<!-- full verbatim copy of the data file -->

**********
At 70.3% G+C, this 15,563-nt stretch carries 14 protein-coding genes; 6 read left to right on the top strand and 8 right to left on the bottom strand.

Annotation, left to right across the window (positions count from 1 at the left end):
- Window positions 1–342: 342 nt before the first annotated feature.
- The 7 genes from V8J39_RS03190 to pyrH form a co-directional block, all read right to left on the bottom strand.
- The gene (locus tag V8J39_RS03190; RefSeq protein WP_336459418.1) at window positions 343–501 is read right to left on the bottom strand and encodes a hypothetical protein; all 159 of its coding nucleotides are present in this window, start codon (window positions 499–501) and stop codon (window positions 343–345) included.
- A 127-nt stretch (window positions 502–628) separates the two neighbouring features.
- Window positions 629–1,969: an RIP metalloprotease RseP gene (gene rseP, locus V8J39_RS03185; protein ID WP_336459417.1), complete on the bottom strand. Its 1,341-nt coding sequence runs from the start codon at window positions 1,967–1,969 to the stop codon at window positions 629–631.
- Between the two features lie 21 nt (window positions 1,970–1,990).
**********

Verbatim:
At 70.3% G+C, this 15,563-nt stretch carries 14 protein-coding genes; 6 read left to right on the top strand and 8 right to left on the bottom strand.

Annotation, left to right across the window (positions count from 1 at the left end):
- Window positions 1–342: 342 nt before the first annotated feature.
- The 7 genes from V8J39_RS03190 to pyrH form a co-directional block, all read right to left on the bottom strand.
- The gene (locus tag V8J39_RS03190; RefSeq protein WP_336459418.1) at window positions 343–501 is read right to left on the bottom strand and encodes a hypothetical protein; all 159 of its coding nucleotides are present in this window, start codon (window positions 499–501) and stop codon (window positions 343–345) included.
- A 127-nt stretch (window positions 502–628) separates the two neighbouring features.
- Window positions 629–1,969: an RIP metalloprotease RseP gene (gene rseP, locus V8J39_RS03185; protein ID WP_336459417.1), complete on the bottom strand. Its 1,341-nt coding sequence runs from the start codon at window positions 1,967–1,969 to the stop codon at window positions 629–631.
- Between the two features lie 21 nt (window positions 1,970–1,990).